Russia plans S-500 missile defense system deployment

Fri Apr 15, 2016 8:38PM
Russia's S-400 air defense missile systems at the Hmeimim airbase in the Syrian province of Latakia (file photo)
Russia’s S-400 air defense missile systems at the Hmeimim airbase in the Syrian province of Latakia (file photo)

Russia has announced plans to deploy its state-of-the-art S-500 Prometheus ballistic and hypersonic missile defense system this year.

“We are expecting the first models of the S-500 air defense systems very soon,” RT quoted Russian Aerospace Forces Vice-Commander Lieutenant General Viktor Gumenny as saying on Friday.

According to reports, Russia’s Defense Ministry has already ordered five of the systems which are currently passing their final testing stages.

Viktor Murakhovsky, a member of the Military-Industrial Commission advisory council, said the new complex will be highly superior to its previous models such as the S-400.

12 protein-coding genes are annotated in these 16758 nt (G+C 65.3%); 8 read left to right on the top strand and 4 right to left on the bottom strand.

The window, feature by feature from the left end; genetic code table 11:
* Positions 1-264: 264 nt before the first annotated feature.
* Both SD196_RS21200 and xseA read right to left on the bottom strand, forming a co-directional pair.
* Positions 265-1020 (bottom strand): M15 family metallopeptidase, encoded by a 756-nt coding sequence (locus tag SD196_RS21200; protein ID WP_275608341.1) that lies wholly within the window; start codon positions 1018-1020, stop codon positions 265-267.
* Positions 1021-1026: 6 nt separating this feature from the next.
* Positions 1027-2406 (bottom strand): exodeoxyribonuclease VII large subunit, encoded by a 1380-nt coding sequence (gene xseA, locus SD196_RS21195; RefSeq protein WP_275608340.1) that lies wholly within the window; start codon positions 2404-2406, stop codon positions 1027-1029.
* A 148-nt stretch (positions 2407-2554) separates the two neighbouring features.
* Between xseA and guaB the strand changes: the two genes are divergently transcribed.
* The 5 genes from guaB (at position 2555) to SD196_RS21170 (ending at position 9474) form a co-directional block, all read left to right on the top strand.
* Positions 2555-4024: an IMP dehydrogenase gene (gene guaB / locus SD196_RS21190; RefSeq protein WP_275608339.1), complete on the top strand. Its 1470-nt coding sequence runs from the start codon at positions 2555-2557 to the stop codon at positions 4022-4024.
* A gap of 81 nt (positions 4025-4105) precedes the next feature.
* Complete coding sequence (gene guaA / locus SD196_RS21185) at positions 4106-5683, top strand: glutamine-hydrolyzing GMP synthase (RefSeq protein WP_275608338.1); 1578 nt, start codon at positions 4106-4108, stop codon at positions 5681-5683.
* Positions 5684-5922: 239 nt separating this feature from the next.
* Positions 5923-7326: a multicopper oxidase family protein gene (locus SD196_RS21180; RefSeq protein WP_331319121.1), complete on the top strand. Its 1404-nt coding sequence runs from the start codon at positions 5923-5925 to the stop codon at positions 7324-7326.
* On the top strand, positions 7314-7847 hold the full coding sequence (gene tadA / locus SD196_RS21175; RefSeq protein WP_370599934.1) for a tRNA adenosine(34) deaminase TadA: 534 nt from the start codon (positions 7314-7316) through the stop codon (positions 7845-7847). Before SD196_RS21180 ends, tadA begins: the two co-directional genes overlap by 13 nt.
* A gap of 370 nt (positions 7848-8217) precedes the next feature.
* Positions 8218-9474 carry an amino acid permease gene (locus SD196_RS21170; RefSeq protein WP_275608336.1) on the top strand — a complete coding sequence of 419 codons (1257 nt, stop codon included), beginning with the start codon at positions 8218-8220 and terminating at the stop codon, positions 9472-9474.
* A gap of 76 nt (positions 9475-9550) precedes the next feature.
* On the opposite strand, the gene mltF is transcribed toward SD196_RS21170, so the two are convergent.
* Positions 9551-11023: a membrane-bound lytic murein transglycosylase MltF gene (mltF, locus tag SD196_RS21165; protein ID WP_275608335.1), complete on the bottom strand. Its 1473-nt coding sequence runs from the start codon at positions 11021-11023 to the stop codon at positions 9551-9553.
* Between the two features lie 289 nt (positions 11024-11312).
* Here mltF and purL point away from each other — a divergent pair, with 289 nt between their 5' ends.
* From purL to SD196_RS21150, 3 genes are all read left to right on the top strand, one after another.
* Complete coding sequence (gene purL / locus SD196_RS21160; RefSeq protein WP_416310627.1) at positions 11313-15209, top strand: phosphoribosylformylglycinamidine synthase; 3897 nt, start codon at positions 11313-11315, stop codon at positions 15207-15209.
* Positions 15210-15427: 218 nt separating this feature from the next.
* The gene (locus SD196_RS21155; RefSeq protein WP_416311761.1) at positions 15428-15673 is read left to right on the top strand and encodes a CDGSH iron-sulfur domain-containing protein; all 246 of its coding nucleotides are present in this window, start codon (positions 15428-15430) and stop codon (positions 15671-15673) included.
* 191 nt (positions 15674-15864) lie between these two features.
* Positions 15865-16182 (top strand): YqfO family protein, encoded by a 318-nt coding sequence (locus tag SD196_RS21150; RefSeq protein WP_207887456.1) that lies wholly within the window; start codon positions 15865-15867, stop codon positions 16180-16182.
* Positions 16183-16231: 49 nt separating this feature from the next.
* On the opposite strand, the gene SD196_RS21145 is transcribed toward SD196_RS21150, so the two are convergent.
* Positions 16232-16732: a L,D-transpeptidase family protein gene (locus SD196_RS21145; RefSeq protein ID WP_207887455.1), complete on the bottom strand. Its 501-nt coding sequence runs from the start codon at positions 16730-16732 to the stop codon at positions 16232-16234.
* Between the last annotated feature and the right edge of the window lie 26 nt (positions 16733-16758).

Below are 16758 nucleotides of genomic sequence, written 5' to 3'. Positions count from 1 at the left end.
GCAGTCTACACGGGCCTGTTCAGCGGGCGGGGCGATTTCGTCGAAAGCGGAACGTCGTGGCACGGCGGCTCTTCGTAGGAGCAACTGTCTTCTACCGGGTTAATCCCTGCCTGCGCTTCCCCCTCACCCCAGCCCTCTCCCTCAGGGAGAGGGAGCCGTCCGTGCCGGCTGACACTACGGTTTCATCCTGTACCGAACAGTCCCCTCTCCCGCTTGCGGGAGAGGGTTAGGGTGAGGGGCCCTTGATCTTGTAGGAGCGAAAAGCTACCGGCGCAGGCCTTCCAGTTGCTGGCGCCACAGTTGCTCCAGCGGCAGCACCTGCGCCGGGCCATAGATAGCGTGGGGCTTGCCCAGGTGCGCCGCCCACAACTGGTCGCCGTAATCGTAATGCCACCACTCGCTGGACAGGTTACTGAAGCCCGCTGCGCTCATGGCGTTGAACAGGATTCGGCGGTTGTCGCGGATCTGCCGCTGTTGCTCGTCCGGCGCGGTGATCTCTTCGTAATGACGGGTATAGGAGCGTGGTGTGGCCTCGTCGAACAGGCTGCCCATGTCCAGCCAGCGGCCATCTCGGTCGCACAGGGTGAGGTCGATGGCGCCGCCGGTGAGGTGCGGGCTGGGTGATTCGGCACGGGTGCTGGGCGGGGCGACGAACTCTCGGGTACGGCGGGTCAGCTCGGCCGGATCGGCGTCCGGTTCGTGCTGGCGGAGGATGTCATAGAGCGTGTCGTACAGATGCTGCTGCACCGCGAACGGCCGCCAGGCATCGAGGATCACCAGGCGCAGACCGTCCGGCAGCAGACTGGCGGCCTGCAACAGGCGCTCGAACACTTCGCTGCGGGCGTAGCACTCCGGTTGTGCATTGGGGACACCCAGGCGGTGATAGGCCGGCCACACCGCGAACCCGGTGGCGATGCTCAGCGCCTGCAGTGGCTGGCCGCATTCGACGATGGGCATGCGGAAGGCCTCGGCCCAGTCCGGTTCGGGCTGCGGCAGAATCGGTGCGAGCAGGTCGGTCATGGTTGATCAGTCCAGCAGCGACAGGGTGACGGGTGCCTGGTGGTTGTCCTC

The long-range, high-altitude intercept complex can reportedly simultaneously engage 10 targets moving as fast as seven kilometers per second—the approximate speed of an incoming intercontinental ballistic missile armed with nuclear warheads.

The system will able to destroy targets within a range of 600 kilometers, in altitudes of 180-200 kilometers and will be integrated with Moscow’s current air-defenses.

S-350 Vityaz launcher  

Russia also plans to replace its S-300PS mobile SAM missile systems with the S-350 Vityaz (Knight) medium- and short-range complexes. The Vityaz is capable of carrying 12 projectiles while the S-300 can carry only four.

“The prototype tests of the antiaircraft missile system S-350 Vityaz of the air defense forces are currently going on. The first launches have been successful and the system has proved its characteristics and will be used on a large scale for the replacement of the antiaircraft missile system S-300PS,” added Gumenny.

The S-350 will utilize smaller, lighter and more maneuverable missiles, which function better in ultra-low and maximum heights and have longer ranges than their predecessors.

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